Sampras paused for an instant, and then added, “We all felt bad for Andy. That was his one shot really to be assured of a Hall of Fame career. To beat Roger on that court would have solidified his career. It is not that he hasn’t had a very good career, but winning Wimbledon over Roger would have added a ton to what he has been able to do, and he came up just short. At the same time Roger has been a great champion and I have said many times if somebody was going to break my record I would like it to be him. I felt it was a great moment for the sport having myself and Bjorn and Rod all there in the Centre Court to see it. You won’t have many moments like that in tennis. It was very cool and I got a lot of nice compliments from people who really respected that I was there. At the end of the day I was glad I did it.”
Meanwhile, Sampras made his share of appearances on the court in 2009, winning two Outback Champions Series event in Boston and Los Cabos, and losing the final of Charlotte to Jim Courier. In Boston, he took a hard fought final from John McEnroe 7-6 (10), 6-4. McEnroe will be 50 next month, but somehow he plays on phenomenally well at senior events despite being significantly older than his most of his adversaries. I asked Sampras about how McEnroe manages to defy the clock to such a large degree, and he answered, “John hasn’t ever really stopped playing, while I went through a stretch of about three years where I didn’t pick up a racket and I play sporadically now, so it has made my body not as ready or as sharp as it needs to be at certain times, while John keeps playing a lot of matches and even at 50 he is in great shape. He stretches a lot in the locker room. And he still has the discipline and the hands, which you are not going to lose. The only thing you lose is some flexibility and movement, but I am amazed that at 50 he still holds his own and is so consistent in his play.”
At Los Cabos, Mexico, in the spring of 2009, Sampras took on Patrick Rafter in the championship match, meeting his former rival for the first time since their U.S. Open round of 16 clash in 2001. That was another high quality skirmish, with Sampras fending off one set point at 4-5 in the opening set on an unstoppable first serve scorcher to the backhand, and saving another set point in the tie-break. Eventually, despite not serving out the match at 5-3 in the second set, Sampras exploited his superior resources and shot making skills to prevail 7-6 (6), 6-4 over the affable Australian.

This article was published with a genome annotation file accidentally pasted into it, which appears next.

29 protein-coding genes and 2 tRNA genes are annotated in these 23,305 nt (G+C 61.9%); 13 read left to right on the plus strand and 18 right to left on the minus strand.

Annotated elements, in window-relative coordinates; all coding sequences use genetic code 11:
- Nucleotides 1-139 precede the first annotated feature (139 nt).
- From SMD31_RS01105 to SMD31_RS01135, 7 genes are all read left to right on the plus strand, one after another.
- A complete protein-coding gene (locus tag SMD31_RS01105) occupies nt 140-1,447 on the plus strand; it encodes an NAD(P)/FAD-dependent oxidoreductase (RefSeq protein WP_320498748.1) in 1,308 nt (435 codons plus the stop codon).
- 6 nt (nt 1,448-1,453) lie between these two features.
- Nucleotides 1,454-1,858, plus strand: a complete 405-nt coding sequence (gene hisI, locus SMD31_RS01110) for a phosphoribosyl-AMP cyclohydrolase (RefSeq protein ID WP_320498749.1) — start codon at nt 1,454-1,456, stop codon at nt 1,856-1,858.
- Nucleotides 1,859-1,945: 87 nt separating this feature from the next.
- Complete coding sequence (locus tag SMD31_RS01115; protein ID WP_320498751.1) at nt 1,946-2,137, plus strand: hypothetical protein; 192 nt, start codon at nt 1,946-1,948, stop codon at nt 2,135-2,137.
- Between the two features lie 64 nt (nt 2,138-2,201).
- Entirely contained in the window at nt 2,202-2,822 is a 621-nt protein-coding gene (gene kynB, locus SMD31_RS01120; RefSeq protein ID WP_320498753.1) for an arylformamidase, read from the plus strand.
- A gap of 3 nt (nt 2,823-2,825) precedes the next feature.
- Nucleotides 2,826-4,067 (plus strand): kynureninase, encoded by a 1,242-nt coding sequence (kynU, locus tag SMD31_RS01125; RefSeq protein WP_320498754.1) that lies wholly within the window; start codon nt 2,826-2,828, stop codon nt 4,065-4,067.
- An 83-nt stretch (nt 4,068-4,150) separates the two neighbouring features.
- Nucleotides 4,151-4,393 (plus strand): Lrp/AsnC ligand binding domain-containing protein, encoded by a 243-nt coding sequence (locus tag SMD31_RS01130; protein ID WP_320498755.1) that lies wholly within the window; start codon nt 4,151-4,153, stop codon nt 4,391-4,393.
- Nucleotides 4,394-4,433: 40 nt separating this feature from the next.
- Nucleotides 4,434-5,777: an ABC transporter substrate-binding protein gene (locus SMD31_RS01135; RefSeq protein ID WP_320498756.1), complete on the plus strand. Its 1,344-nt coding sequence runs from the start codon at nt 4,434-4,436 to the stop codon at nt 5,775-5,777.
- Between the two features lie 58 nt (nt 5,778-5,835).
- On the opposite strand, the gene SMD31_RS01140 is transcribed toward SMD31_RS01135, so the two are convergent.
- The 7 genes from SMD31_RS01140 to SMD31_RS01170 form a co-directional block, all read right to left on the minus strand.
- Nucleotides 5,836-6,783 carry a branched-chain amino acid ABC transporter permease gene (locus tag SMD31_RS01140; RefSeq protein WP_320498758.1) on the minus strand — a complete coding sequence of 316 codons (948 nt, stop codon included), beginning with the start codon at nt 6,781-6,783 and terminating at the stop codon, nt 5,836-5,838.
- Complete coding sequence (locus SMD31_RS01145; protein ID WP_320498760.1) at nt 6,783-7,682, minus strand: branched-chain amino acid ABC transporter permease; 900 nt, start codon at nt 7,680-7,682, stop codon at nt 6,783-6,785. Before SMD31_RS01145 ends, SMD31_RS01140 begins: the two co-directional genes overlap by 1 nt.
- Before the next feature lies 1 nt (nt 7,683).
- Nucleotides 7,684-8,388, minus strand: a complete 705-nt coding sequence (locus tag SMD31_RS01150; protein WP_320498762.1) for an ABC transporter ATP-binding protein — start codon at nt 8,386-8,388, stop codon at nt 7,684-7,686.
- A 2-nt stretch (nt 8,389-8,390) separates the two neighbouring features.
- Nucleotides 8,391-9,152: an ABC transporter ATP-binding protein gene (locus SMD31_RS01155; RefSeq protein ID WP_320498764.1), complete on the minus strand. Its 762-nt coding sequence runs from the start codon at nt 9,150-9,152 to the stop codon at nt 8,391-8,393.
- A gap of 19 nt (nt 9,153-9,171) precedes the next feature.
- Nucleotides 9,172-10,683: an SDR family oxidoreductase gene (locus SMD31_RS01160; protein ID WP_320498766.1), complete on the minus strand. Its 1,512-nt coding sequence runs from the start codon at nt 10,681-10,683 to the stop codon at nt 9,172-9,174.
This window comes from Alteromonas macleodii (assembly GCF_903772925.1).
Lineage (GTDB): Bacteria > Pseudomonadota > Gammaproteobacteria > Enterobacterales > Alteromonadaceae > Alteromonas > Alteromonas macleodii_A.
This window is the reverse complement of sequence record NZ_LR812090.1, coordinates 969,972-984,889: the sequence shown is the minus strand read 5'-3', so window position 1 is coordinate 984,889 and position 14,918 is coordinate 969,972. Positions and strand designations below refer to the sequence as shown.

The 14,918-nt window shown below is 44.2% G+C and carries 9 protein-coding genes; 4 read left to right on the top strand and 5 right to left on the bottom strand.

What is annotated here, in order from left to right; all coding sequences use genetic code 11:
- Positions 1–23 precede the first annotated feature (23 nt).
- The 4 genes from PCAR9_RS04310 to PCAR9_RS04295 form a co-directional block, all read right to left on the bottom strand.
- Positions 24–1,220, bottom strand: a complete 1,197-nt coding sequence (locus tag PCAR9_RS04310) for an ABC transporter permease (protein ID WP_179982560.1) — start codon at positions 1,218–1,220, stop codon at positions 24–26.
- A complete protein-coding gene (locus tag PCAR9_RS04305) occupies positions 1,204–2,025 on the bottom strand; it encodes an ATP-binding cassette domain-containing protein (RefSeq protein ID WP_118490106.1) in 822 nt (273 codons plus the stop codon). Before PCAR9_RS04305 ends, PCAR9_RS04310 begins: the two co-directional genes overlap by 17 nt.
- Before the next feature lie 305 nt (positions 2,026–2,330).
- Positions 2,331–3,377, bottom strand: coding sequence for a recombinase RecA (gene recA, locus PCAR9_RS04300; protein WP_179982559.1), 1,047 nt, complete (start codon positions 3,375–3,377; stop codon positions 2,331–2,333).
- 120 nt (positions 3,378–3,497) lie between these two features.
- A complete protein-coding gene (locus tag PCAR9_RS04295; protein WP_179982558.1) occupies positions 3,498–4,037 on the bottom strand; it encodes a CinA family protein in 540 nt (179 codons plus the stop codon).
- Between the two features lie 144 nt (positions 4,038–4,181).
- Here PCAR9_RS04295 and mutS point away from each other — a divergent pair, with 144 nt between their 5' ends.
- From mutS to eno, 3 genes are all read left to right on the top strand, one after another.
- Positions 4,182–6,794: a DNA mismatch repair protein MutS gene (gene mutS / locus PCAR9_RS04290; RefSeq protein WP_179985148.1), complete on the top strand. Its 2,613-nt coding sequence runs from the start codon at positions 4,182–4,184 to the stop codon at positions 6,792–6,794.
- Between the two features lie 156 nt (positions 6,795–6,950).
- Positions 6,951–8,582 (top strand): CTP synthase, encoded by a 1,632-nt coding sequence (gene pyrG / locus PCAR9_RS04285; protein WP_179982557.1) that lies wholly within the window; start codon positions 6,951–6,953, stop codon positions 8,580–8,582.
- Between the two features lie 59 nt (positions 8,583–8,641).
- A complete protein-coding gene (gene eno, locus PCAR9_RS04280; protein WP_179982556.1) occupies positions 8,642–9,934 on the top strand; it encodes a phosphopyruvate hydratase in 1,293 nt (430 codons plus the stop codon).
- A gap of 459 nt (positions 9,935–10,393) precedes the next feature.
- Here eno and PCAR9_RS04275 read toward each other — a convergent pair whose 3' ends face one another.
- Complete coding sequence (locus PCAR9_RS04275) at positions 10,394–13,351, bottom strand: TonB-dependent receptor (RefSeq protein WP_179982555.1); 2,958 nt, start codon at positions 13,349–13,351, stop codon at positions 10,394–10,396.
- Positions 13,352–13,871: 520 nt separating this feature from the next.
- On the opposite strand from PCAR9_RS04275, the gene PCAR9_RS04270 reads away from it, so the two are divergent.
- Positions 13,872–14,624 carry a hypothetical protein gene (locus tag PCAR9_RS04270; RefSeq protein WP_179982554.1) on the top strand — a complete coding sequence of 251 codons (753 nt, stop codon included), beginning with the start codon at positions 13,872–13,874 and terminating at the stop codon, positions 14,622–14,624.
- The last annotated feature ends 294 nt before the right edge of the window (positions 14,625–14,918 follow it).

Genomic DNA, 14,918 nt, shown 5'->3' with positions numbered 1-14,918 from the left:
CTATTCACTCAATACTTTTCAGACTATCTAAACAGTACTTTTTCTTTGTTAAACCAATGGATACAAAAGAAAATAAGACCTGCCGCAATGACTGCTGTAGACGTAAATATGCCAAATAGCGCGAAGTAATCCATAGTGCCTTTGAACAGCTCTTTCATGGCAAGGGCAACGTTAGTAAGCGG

As Sampras points out, “Pat is young and is in good shape and still plays well. I remember the court in Los Cabos was moving quickly and we played straightforward tennis where I was coming in a lot and so was he. He is in shape and the tennis was good. I squeaked that one by and came through in the end, and then made it a vacation with the wife afterwards. It was a good event for me.”
Perhaps the most surprising loss Sampras had in an otherwise productive and successful 2009 season of competition was his final set, Super Tie-break defeat against an unwavering and purposeful Courier on the hard courts of Charlotte. On that occasion, Sampras routinely took the opening set before Courier retaliated in the second. In the Super Tie-Break, Sampras was serving into the sun at 8-9 and match point down when he double faulted to lose the contest.
What does he remember most about that encounter? “It was a reflection of my not preparing all that well at home before that event, and that can catch up with you”, he answers. “I really felt that this past year my hips and my back were just [giving me problems] and sometimes I don’t have the spring in my step. If I am going to continue to play I will need to be more diligent with my body and my tennis and just be more consistent. Against Jim that day, I played well enough to win but Jim is playing quite well and after winning the first set I sort of let it slip there, but I got over it quickly. It is such a change from when I used to play and I was so wrapped up in every win and loss. I am still competitive and like to win, but if I don’t I am okay with it.”